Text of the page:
On a non GPT partition table I can do

sfdisk -d /dev/sda | sfdisk /dev/sdb.

But sfdisk doesn't support GPT partition tables. What can I use instead?

I'm looking for a one or two command solution, not just using GNU parted to output the partition sizes and then manually making them again.

  • 3
    The util-linux partitioning tools (including sfdisk) were rewritten to include GPT support for util-linux 2.26. sfdisk differs from gdisk in that it doesn't support putting a small boot partition before 1MiB, though, so it choked on my config. (bug reported upstream already.) Mar 1, 2015 at 17:01
  • When I clone a MBR disk to a smaller disk, in addition to sfdisk -d I also edit the dump and modify start/end sectors. How do I do this with sgdisk for GPT disks? -R clones without intermediary backup file and -b creates a binary backup, not human readable/editable like sfdisk does! Oct 18, 2015 at 2:33
  • 3
    update on this: sfdisk now accepts whatever you give it when used this way, including a small boot partition following the GPT, ending at 1MB. unix.stackexchange.com/a/12988/79808 Feb 27, 2016 at 3:21
  • How about dd if=/dev/sda of=/dev/sdb?
    – Joseph
    Jun 26, 2018 at 21:29

5 Answers 5


Install gdisk which is available in the Ubuntu Universe repositories.

Then use the sgdisk command (man page here) to replicate the partition table:

sgdisk /dev/sdX -R /dev/sdY 
sgdisk -G /dev/sdY

The first command copies the partition table of sdX to sdY (be careful not to mix these up). The second command randomizes the GUID on the disk and all the partitions. This is only necessary if the disks are to be used in the same machine, otherwise it's unnecessary.

  • 14
    This information is golden for anyone who wants to replace a failed RAID-1 disk. Thanks!
    – Christian
    Oct 22, 2012 at 14:30
  • 11
    Before making any destructive changes, be sure to take a backup with: sgdisk --backup=/some/safe/location/sdX.gpt /dev/sdX and sgdisk --backup=/some/safe/location/sdY.gpt /dev/sdY Dec 1, 2014 at 6:02
  • 11
    This command works but it should be noted that the drive ordering is backwards in the example. A more obvious way to write this is sgdisk /dev/sdX -R /dev/sdY
    – Geoffrey
    Jan 7, 2015 at 0:26
  • 4
    @KrisHarper: Indeed it does, but since the program uses getopt to parse the command line arguments the ordering does not matter squat. The man page should be updated.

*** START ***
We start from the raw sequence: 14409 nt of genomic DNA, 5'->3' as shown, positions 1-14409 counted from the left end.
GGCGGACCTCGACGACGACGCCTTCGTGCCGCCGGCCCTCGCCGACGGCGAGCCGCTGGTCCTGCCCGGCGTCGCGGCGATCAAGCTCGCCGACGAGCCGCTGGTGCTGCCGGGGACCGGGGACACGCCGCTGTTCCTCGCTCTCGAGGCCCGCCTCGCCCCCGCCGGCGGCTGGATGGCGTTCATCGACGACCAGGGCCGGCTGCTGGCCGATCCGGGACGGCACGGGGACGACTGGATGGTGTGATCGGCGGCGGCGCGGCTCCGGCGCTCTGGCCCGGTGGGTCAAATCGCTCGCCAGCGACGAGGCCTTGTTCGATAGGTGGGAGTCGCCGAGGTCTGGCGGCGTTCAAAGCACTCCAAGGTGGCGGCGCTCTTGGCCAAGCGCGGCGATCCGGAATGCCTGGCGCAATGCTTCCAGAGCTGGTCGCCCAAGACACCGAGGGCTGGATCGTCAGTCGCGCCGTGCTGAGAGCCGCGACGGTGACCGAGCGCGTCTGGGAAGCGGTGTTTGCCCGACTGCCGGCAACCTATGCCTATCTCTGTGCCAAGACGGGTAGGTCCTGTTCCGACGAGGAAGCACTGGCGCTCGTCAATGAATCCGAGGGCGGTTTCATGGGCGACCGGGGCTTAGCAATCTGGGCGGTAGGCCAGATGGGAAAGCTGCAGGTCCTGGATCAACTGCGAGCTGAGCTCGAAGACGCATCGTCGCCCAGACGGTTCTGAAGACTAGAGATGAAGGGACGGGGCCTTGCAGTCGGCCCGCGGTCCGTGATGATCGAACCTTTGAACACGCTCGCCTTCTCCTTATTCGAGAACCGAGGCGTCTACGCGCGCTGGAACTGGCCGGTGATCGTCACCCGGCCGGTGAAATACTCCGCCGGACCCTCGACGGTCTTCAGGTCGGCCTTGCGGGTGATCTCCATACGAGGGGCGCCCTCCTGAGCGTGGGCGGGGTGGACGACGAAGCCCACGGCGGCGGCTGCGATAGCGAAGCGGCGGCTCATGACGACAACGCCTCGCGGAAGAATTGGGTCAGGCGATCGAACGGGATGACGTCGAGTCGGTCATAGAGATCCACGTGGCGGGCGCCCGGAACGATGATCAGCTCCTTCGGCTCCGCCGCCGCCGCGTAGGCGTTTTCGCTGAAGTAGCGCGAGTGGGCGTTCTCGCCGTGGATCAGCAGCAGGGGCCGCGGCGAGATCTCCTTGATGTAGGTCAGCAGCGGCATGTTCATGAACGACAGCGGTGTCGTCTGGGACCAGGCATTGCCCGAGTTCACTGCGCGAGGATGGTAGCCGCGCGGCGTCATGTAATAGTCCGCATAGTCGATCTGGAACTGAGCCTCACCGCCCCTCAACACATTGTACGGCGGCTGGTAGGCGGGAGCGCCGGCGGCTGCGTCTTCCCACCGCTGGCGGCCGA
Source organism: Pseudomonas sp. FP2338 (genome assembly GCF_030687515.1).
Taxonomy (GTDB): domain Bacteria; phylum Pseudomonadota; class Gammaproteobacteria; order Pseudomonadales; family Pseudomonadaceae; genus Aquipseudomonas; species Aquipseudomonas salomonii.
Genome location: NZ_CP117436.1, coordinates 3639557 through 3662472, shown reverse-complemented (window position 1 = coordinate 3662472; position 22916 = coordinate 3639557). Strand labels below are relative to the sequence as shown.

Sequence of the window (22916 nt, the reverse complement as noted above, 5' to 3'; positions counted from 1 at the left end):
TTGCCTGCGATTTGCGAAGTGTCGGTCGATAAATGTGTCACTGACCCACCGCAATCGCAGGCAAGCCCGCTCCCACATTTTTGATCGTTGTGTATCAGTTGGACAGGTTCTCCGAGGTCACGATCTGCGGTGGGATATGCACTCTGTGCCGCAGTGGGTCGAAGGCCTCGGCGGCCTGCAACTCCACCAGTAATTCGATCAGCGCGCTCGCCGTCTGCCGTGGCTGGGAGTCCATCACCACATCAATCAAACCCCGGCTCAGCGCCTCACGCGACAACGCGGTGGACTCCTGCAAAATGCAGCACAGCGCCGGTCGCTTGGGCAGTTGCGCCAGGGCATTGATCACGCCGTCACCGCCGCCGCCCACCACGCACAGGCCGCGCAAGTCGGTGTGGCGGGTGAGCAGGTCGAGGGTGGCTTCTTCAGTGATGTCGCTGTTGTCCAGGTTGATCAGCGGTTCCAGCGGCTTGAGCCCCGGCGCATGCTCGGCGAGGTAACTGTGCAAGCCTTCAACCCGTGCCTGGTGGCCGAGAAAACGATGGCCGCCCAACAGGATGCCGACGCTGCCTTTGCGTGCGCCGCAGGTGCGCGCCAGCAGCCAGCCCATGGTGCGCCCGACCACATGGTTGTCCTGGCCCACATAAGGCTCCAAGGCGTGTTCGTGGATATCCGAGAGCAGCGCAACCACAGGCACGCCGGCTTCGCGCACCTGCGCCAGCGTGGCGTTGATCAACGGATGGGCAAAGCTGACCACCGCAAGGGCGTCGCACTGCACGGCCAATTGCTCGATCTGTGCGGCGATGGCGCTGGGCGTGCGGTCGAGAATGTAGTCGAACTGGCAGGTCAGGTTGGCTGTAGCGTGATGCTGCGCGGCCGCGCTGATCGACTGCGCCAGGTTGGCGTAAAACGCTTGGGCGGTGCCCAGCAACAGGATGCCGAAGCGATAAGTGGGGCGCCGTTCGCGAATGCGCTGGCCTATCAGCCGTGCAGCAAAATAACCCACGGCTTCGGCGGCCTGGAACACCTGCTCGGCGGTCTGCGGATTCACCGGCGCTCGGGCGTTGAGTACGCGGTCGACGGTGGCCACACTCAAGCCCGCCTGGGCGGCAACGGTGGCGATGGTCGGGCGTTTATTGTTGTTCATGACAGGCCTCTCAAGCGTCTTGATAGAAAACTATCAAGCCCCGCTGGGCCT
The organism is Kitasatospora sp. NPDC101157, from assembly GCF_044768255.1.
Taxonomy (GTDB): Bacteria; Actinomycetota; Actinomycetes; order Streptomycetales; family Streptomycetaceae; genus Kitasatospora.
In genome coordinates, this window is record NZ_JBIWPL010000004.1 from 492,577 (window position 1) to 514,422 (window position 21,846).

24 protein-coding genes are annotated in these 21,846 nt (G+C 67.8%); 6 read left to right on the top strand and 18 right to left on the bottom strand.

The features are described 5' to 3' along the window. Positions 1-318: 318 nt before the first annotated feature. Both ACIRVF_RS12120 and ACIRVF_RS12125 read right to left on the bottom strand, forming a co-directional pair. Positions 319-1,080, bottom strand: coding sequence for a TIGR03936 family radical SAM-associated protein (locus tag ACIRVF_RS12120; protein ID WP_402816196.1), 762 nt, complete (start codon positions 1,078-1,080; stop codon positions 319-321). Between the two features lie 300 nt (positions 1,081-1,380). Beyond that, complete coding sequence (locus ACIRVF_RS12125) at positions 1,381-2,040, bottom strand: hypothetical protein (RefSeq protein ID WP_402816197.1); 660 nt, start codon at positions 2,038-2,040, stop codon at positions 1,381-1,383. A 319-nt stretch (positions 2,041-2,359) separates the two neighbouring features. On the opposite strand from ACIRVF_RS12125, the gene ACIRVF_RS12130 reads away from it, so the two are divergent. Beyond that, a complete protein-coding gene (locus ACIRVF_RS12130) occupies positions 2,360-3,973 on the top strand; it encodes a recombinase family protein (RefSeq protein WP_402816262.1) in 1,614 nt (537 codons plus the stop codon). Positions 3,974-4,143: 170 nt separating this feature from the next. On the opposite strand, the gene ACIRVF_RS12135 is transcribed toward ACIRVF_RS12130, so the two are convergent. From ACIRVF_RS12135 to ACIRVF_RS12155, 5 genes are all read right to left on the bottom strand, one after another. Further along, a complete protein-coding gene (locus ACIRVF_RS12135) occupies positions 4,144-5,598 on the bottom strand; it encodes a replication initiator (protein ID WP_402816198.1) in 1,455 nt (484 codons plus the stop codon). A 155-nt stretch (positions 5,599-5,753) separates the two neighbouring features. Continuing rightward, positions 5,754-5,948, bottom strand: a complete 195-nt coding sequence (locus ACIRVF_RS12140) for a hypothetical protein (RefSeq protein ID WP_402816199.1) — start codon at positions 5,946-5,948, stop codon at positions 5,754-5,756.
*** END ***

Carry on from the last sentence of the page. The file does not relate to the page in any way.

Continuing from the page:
– Geoffrey
    Jan 12, 2015 at 10:35
  • 3
    A bit nicer if the example could be edited to read sgdisk /dev/src -R /dev/dest
    – Kurt
    May 22, 2018 at 20:47

I tried and it didn't work for me. The solution that I found is:

sgdisk --backup=table /dev/sda
sgdisk --load-backup=table /dev/sdb
sgdisk -G /dev/sdb
  • 1
    I found this solution is better, because it can work with non-GPT. I also change the last command to: sgdisk -g /dev/sdb
    – Locke
    Dec 7, 2013 at 9:09
  • 1
    The above does work, you need to pay attention to the fact that the example is a little backwards (although correct). sgdisk /dev/sdX -R /dev/sdY is more obvious.
    – Geoffrey
    Jan 7, 2015 at 0:27
  • 10
    First backup, then restore. I find this to be more intuitive and less chance to mix the drives up.
    – Csq
    Dec 28, 2015 at 12:30
dd if=/dev/sda of=GPT_TABLE bs=1 count=A
dd if=GPT_TABLE of=/dev/sdb bs=1 count=A
partprobe /dev/sdb

where A is:

B=parted -ms /dev/sda print |tail -1|cut -b1
  • 2
    This also clones all the disk and partition GUIDs which may not be what you want. Also, it doesn't install the backup table at the end of the disk. Nov 10, 2015 at 2:19
  • I like this way! but prefer to write: sed '$s/:.*//p;d' instead tail -n1 | cut -b1 as this will fail if you have more than 9 partitions! Jan 6, 2016 at 10:47
  • 1
    @goertzenator You're right, for this you may run regular parted tool, do something (like set any unset flag to no), this will re-write partition table on both ends! Jan 6, 2016 at 10:49
  • You never used B in the top section? Oct 5, 2018 at 1:13
  • B is a value used to figure out A. Feb 1, 2019 at 17:02

I just tried replication with sgdisk and it works just fine - you just have to follow readline syntax rules:

   sgdisk --replicate=/dev/target /dev/source


   sgdisk -R/dev/target /dev/source

and everything works.

  • 4
    This is exactly what my answer says. Nov 5, 2013 at 21:20

The manpage of sfdisk says:

Since version 2.26 sfdisk supports MBR (DOS), GPT, SUN and SGI disk labels


sudo sfdisk -d /dev/sda | sudo  sfdisk /dev/sdb

will work with sfdisk version 2.26 and higher.

  • You missed the part in the question that explains why this isn't an option.
    – DavidW
    Dec 29, 2016 at 23:08
  • 2
    Your answer does not work for GPT only for non-GPT
    – user636290
    Jan 20, 2018 at 23:12
  • 3
    On the current version of sfdisk this does work. Nov 13, 2018 at 15:53
  • 1
    This works, but it unfortunately does not create a new disk ID Mar 22, 2021 at 6:21

You must log in to answer this question.

Not the answer you're looking for? Browse other questions tagged .